Author Topic: Resources for Studying Oriental Orthodox Chant  (Read 959 times)

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Offline Cantor Krishnich

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Resources for Studying Oriental Orthodox Chant
« on: March 21, 2013, 03:30:27 PM »
Does anyone know where to find resources for those who want to learn Oriental Church chant modes, maqam, raga, etc. I am really interested in Oriental chant, especially Syriac. Is there anything online?
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Offline mabsoota

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Re: Resources for Studying Oriental Orthodox Chant
« Reply #1 on: March 21, 2013, 03:42:10 PM »
for coptic, there is tasbeha.org
(click on hymns or hymn lyrics library).
did u try youtube?
seems to be quite a lot of syriac uploaded there.
God bless your search.
 :)

Offline Cantor Krishnich

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Re: Resources for Studying Oriental Orthodox Chant
« Reply #2 on: March 21, 2013, 03:53:20 PM »
for coptic, there is tasbeha.org
(click on hymns or hymn lyrics library).
did u try youtube?
seems to be quite a lot of syriac uploaded there.
God bless your search.
 :)

thanks masboota!
Do the British Orthodox (Coptic) use a different chant tradition than the mainstream Coptic Church?
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Offline sheenj

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Re: Resources for Studying Oriental Orthodox Chant
« Reply #3 on: March 21, 2013, 04:16:01 PM »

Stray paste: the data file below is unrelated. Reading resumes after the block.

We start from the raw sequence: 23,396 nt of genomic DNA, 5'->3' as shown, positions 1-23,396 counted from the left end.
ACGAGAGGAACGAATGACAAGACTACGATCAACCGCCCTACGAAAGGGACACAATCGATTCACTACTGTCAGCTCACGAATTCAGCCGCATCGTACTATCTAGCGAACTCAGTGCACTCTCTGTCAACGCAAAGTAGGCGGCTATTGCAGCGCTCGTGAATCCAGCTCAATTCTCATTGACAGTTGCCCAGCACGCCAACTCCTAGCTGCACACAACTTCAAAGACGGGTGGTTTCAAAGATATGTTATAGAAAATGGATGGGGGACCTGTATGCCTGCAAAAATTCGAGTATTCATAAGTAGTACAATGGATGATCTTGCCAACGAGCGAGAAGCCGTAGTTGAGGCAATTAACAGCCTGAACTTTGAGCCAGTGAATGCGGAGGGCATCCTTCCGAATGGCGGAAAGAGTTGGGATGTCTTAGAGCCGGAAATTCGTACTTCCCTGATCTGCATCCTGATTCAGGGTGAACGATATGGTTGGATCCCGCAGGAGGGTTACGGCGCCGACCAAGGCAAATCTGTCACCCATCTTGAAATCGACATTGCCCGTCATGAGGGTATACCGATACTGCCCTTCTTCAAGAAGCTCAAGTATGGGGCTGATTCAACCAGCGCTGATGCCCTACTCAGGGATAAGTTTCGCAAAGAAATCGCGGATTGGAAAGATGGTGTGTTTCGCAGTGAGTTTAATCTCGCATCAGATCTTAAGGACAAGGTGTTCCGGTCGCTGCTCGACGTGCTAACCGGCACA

Does anyone know where to find resources for those who want to learn Oriental Church chant modes, maqam, raga, etc. I am really interested in Oriental chant, especially Syriac. Is there anything online?

This site has an overview of the Syriac Tradition music system.
http://sor.cua.edu/BethGazo/index.html

And this site has several examples of some of the songs listed above in each of the 8 ragas from the Malankara school of music sung by Fr. M.P. George, the foremost Malpan of liturgical music in the Indian Orthodox Church.
http://malankaraorthodoxchurch.in/index.php?option=com_zoom&Itemid=204&catid=7

Keep in mind that the different usages and spellings from the first site to the second.
So Quqlyon in the first site corresponds to Kukkilion in the second.
Sebaltho in the first > Sebalso in the second
Mawerbo > Mavurbo
Qolo > Kolo
Tborto(broken) > Bovooso(prayer)

Not mentioned in the first site are the Madroshe and Moriyo Moran. Madroshe are teaching hymns (compare with the arabic 'madrassa') and I think Moriyo Moran(lit. The LORD our Lord) is another type of Kolo, which just means hymn.
« Last Edit: March 21, 2013, 04:16:19 PM by sheenj »

Offline mabsoota

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Re: Resources for Studying Oriental Orthodox Chant
« Reply #4 on: March 21, 2013, 04:18:48 PM »
yes, the british orthodox church use very european sounding chant in the liturgy; sadly there are few recordings available.
for vespers and other services, they use the main coptic services.

Offline Cantor Krishnich

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Re: Resources for Studying Oriental Orthodox Chant
« Reply #5 on: March 21, 2013, 04:29:08 PM »
Does anyone know where to find resources for those who want to learn Oriental Church chant modes, maqam, raga, etc. I am really interested in Oriental chant, especially Syriac. Is there anything online?

This site has an overview of the Syriac Tradition music system.
http://sor.cua.edu/BethGazo/index.html

And this site has several examples of some of the songs listed above in each of the 8 ragas from the Malankara school of music sung by Fr. M.P. George, the foremost Malpan of liturgical music in the Indian Orthodox Church.
http://malankaraorthodoxchurch.in/index.php?option=com_zoom&Itemid=204&catid=7

Keep in mind that the different usages and spellings from the first site to the second.
So Quqlyon in the first site corresponds to Kukkilion in the second.
Sebaltho in the first > Sebalso in the second
Mawerbo > Mavurbo
Qolo > Kolo
Tborto(broken) > Bovooso(prayer)

Not mentioned in the first site are the Madroshe and Moriyo Moran. Madroshe are teaching hymns (compare with the arabic 'madrassa') and I think Moriyo Moran(lit. The LORD our Lord) is another type of Kolo, which just means hymn.


Thanks!
Most Holy Theotokos, Save Us!
Lord Jesus Christ, Son of God, Have Mercy Upon Me a Sinner!